United States Of Africa travels the globe to tell inspiring story about national pride.
UNITED STATES OF AFRICA: BEYOND HIP HOP (Yanick Létourneau). See listings. Rating: NNN
Part tour documentary, part examination of the tangled lines of cultural resistance and nationalistic pride that run through contemporary African music, Yanick Létourneau's United States Of Africa: Beyond Hip Hop isn't lacking in ambition.
Montreal-bred filmmaker Létourneau follows Senegalese rapper Didier Awadi around the globe as he records his 2010 album, Présidents D'Afrique, which offers modern rappers the chance to build tracks around the sampled voices of such inspirational leaders as Nelson Mandela, Patrice Lumumba, Kwame Nkrumah and Malcolm X.
Awadi's project takes him from Burkina Faso to France to South Africa and even America, where he collaborates with Dead Prez rapper M-1 in New York City and then rushes to DC for Barack Obama's inauguration, a hugely symbolic moment for Africans everywhere. And at every stop, Létourneau grabs a snapshot of the politics on the ground. In particular, Burkina Faso, where the rapper Smockey risks his safety by speaking angry truths to a government he accuses of oppressive tactics, feels like a powder keg.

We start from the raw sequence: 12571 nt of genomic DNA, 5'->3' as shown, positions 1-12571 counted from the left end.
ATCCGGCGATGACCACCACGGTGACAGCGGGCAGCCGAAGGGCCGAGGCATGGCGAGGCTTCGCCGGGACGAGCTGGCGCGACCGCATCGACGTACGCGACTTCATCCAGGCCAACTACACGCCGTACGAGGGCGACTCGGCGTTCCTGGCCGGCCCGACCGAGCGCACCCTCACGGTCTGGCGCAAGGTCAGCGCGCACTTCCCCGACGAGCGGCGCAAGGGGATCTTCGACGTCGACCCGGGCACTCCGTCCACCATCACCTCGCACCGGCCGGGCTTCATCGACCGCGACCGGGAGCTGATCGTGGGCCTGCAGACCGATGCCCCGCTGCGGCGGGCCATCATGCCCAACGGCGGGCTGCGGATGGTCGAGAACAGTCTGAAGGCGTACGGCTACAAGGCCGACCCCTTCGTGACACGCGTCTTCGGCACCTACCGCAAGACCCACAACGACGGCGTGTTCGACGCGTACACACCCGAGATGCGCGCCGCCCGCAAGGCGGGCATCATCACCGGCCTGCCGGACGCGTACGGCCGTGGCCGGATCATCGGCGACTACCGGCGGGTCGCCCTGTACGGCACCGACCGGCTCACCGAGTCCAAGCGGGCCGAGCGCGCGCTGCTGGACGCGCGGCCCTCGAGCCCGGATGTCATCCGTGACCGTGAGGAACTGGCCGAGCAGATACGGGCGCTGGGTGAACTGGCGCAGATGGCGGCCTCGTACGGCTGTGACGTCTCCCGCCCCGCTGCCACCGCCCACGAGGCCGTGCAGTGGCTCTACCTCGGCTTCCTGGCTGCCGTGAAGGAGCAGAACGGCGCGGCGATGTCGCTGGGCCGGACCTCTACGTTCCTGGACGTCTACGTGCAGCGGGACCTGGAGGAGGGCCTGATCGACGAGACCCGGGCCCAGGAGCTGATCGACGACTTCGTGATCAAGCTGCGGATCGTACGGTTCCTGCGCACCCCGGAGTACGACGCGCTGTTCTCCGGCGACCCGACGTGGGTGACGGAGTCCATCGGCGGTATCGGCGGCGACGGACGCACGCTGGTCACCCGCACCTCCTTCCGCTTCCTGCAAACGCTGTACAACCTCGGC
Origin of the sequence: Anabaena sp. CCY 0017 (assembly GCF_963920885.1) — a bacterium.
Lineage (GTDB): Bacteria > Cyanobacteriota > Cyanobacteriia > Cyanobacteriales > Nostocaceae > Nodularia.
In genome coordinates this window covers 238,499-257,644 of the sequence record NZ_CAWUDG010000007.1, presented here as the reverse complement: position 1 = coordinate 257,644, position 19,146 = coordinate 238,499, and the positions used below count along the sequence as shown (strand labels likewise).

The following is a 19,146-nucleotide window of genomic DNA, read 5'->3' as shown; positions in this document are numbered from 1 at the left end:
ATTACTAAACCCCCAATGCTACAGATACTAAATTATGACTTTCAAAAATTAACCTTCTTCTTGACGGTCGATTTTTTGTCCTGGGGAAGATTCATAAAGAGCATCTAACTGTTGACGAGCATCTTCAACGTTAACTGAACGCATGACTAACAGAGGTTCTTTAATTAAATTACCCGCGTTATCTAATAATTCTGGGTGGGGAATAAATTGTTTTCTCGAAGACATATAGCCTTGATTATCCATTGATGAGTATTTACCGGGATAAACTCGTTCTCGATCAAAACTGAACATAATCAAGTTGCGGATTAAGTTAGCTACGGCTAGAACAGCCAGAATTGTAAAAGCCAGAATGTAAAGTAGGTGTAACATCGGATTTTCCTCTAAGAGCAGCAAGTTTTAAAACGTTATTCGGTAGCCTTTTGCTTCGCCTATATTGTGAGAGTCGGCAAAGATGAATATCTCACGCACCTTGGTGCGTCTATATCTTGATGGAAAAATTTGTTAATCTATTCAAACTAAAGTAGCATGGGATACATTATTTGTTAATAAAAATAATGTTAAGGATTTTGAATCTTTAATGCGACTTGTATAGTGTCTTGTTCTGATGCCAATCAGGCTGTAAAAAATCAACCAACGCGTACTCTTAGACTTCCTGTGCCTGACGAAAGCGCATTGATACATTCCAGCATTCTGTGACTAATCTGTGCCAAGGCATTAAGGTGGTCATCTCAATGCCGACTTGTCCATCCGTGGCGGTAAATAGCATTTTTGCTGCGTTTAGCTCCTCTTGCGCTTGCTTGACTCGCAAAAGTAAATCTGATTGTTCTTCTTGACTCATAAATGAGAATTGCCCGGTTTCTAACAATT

I'd have liked to hear more of the finished project, though. Other than one number performed live in concert, we're limited to mere snippets of the individual songs as they're being recorded or rehearsed. But I'm not sure that's really Létourneau's point.
Opens Friday (July 27) at the Bloor Hot Docs Cinema.